These authors contributed equally to this study.
Article first published online: 30 JAN 2012
Copyright © 2011 American Association for the Study of Liver Diseases
Volume 55, Issue 3, pages 685–694, March 2012
How to Cite
Lütgehetmann, M., Mancke, L. V., Volz, T., Helbig, M., Allweiss, L., Bornscheuer, T., Pollok, J. M., Lohse, A. W., Petersen, J., Urban, S. and Dandri, M. (2012), Humanized chimeric uPA mouse model for the study of hepatitis B and D virus interactions and preclinical drug evaluation. Hepatology, 55: 685–694. doi: 10.1002/hep.24758
Potential conflict of interest: Nothing to report.
Supported by the Bundesministerium für Bildung und Forschung (BMBF), Innovative Therapieverfahren, Contract grant number: 01GU0702. M.D. is supported by the Deutsche Forschungsgemeinschaft (SFB 481; DA 1063/2-1). M.L. is supported by the Deutsche Forschungsgemeinschaft (LU 1707/1-1).
- Issue published online: 23 FEB 2012
- Article first published online: 30 JAN 2012
- Accepted manuscript online: 26 OCT 2011 11:10AM EST
- Manuscript Accepted: 4 OCT 2011
- Manuscript Received: 1 JUN 2011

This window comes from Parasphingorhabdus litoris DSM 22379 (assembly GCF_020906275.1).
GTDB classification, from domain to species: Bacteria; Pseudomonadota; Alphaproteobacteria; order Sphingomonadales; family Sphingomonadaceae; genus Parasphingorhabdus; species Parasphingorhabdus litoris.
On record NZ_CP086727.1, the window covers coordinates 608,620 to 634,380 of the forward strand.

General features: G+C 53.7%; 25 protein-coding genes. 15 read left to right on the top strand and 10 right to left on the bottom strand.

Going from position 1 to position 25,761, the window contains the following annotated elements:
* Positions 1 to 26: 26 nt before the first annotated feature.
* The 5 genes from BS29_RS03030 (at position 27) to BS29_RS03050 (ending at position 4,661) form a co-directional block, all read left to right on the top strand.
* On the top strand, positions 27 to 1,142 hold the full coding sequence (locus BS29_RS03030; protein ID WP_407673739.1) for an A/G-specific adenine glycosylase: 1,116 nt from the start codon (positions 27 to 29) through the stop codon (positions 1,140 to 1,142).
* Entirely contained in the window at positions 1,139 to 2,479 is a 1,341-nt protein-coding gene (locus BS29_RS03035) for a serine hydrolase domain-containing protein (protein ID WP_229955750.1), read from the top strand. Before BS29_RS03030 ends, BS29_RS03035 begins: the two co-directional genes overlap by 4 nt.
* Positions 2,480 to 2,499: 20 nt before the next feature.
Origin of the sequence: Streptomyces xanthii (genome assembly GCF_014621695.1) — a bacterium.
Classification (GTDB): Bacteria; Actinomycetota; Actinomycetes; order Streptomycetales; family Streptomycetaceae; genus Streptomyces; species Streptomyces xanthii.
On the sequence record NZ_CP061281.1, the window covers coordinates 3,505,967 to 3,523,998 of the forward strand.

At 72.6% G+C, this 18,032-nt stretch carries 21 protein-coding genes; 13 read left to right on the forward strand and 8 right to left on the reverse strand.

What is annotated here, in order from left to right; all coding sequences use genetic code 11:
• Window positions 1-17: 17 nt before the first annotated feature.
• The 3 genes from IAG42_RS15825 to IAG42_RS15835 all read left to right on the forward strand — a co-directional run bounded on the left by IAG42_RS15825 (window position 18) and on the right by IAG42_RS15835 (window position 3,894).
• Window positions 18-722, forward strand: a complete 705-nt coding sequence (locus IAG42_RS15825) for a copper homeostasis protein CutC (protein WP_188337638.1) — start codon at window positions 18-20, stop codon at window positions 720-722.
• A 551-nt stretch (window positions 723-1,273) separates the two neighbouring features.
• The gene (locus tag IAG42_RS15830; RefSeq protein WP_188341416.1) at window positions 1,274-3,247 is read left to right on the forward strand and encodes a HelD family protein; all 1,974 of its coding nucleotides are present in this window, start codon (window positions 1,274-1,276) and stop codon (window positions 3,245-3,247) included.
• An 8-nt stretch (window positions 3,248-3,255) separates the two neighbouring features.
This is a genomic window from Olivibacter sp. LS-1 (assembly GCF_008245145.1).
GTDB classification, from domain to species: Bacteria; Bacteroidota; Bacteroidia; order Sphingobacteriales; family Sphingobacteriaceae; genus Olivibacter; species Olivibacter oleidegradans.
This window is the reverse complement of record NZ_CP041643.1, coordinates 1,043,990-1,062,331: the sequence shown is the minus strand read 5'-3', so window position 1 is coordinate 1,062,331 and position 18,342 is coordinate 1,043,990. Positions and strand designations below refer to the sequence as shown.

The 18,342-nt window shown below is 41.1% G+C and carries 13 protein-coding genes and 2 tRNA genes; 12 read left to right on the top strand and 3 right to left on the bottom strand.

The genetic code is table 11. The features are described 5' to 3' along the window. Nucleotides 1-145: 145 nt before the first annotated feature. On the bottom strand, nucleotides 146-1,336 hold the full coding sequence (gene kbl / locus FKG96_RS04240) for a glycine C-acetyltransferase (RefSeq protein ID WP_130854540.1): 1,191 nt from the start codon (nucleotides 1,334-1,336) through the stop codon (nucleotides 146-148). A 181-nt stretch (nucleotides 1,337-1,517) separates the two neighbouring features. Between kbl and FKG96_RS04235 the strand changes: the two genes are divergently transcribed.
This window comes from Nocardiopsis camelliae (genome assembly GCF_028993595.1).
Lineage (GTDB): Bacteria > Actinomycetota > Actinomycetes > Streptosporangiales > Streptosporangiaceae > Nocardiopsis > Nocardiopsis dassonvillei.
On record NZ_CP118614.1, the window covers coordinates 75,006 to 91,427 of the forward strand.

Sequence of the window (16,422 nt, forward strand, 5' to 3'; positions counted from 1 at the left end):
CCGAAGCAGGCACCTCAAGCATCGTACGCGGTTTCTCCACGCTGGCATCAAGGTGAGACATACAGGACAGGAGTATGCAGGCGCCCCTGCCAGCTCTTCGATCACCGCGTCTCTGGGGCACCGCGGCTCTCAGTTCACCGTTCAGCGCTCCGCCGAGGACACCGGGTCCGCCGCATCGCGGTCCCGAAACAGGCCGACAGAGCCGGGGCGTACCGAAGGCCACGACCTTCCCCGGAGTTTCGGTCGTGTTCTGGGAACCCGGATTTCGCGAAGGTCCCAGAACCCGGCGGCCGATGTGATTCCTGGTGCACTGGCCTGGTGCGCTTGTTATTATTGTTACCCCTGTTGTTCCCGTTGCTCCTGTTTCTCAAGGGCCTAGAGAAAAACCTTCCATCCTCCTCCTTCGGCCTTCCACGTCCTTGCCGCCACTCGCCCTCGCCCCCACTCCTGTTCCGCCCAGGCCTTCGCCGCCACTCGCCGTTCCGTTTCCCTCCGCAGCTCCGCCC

No specific drugs are currently available against hepatitis delta virus (HDV), a defective virus leading to the most severe form of chronic viral hepatitis in man. The lack of convenient HDV infection models has hampered the development of effective therapeutics. In this study, naïve and hepatitis B virus (HBV) chronically infected humanized uPA/SCID mice were employed to establish a small animal model of HBV/HDV coinfection and superinfection. For preclinical antiviral drug evaluation, the GMP version of the myristoylated preS-peptide (Myrcludex-B), a lipopeptide derived from the pre-S1 domain of the HBV envelope, was applied to prevent de novo HBV/HDV coinfection in vivo. Virological parameters were determined at serological and intrahepatic level both by real-time polymerase chain reaction (PCR) and by immunohistochemistry. Establishment of HDV infection was highly efficient in both HBV-infected and naïve chimeric mice with HDV titers rising up to 1 × 10E9 copies/mL. Notably, HDV superinfection led to a median 0.6log reduction of HBV viremia, which although not statistically significant suggests that HDV may hinder HBV replication. In the setting of HBV/HDV simultaneous infection, a majority of human hepatocytes stained HDAg-positive long before HBV spreading was completed, confirming that HDV can replicate intrahepatically also in the absence of HBV infection. Furthermore, the increase of HBV viremia and intrahepatic cccDNA loads was significantly slower than in HBV mono-infected mice. Treatment with the HBV entry inhibitor Myrcludex-B, efficiently hindered the establishment of HDV infection in vivo. Conclusion: We established an efficient model of HBV/HDV infection to exploit mechanisms of viral interference in human hepatocytes and to test the efficacy of an HDV-entry inhibitor in vivo. (HEPATOLOGY 2011)